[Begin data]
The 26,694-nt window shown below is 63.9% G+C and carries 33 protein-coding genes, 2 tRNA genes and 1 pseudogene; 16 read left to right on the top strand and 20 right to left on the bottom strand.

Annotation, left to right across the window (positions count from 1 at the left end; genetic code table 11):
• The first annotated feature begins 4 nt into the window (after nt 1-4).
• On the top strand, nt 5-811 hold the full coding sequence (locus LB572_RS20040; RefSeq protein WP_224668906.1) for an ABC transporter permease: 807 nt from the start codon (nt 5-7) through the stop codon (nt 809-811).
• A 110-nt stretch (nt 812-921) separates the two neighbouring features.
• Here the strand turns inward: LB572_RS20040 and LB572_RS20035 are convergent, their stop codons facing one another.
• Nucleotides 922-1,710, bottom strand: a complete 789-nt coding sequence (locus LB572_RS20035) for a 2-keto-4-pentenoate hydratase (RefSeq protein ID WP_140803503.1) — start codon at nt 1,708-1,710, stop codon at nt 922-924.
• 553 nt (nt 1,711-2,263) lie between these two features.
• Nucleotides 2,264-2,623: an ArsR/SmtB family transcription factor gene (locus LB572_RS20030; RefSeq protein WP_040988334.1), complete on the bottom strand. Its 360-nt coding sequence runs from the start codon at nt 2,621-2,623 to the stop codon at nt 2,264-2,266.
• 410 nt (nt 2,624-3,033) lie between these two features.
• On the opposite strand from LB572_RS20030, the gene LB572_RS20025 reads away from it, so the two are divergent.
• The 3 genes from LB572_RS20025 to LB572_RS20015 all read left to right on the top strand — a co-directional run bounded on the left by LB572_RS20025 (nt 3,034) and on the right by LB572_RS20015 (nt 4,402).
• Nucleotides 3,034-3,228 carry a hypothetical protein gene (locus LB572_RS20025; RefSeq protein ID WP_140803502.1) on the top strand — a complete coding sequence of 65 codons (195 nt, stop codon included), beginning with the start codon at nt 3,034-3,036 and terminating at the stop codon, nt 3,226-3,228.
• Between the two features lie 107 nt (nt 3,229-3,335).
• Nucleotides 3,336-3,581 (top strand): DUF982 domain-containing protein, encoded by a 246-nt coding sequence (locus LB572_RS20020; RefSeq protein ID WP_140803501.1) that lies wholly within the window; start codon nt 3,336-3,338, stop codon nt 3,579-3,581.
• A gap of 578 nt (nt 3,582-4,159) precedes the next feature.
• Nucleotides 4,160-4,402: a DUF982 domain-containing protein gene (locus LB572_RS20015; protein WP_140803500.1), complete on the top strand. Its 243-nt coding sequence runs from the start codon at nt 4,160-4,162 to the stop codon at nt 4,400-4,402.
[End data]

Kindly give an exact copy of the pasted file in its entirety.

The 26,694-nt window shown below is 63.9% G+C and carries 33 protein-coding genes, 2 tRNA genes and 1 pseudogene; 16 read left to right on the top strand and 20 right to left on the bottom strand.

Annotation, left to right across the window (positions count from 1 at the left end; genetic code table 11):
• The first annotated feature begins 4 nt into the window (after nt 1-4).
• On the top strand, nt 5-811 hold the full coding sequence (locus LB572_RS20040; RefSeq protein WP_224668906.1) for an ABC transporter permease: 807 nt from the start codon (nt 5-7) through the stop codon (nt 809-811).
• A 110-nt stretch (nt 812-921) separates the two neighbouring features.
• Here the strand turns inward: LB572_RS20040 and LB572_RS20035 are convergent, their stop codons facing one another.
• Nucleotides 922-1,710, bottom strand: a complete 789-nt coding sequence (locus LB572_RS20035) for a 2-keto-4-pentenoate hydratase (RefSeq protein ID WP_140803503.1) — start codon at nt 1,708-1,710, stop codon at nt 922-924.
• 553 nt (nt 1,711-2,263) lie between these two features.
• Nucleotides 2,264-2,623: an ArsR/SmtB family transcription factor gene (locus LB572_RS20030; RefSeq protein WP_040988334.1), complete on the bottom strand. Its 360-nt coding sequence runs from the start codon at nt 2,621-2,623 to the stop codon at nt 2,264-2,266.
• 410 nt (nt 2,624-3,033) lie between these two features.
• On the opposite strand from LB572_RS20030, the gene LB572_RS20025 reads away from it, so the two are divergent.
• The 3 genes from LB572_RS20025 to LB572_RS20015 all read left to right on the top strand — a co-directional run bounded on the left by LB572_RS20025 (nt 3,034) and on the right by LB572_RS20015 (nt 4,402).
• Nucleotides 3,034-3,228 carry a hypothetical protein gene (locus LB572_RS20025; RefSeq protein ID WP_140803502.1) on the top strand — a complete coding sequence of 65 codons (195 nt, stop codon included), beginning with the start codon at nt 3,034-3,036 and terminating at the stop codon, nt 3,226-3,228.
• Between the two features lie 107 nt (nt 3,229-3,335).
• Nucleotides 3,336-3,581 (top strand): DUF982 domain-containing protein, encoded by a 246-nt coding sequence (locus LB572_RS20020; RefSeq protein ID WP_140803501.1) that lies wholly within the window; start codon nt 3,336-3,338, stop codon nt 3,579-3,581.
• A gap of 578 nt (nt 3,582-4,159) precedes the next feature.
• Nucleotides 4,160-4,402: a DUF982 domain-containing protein gene (locus LB572_RS20015; protein WP_140803500.1), complete on the top strand. Its 243-nt coding sequence runs from the start codon at nt 4,160-4,162 to the stop codon at nt 4,400-4,402.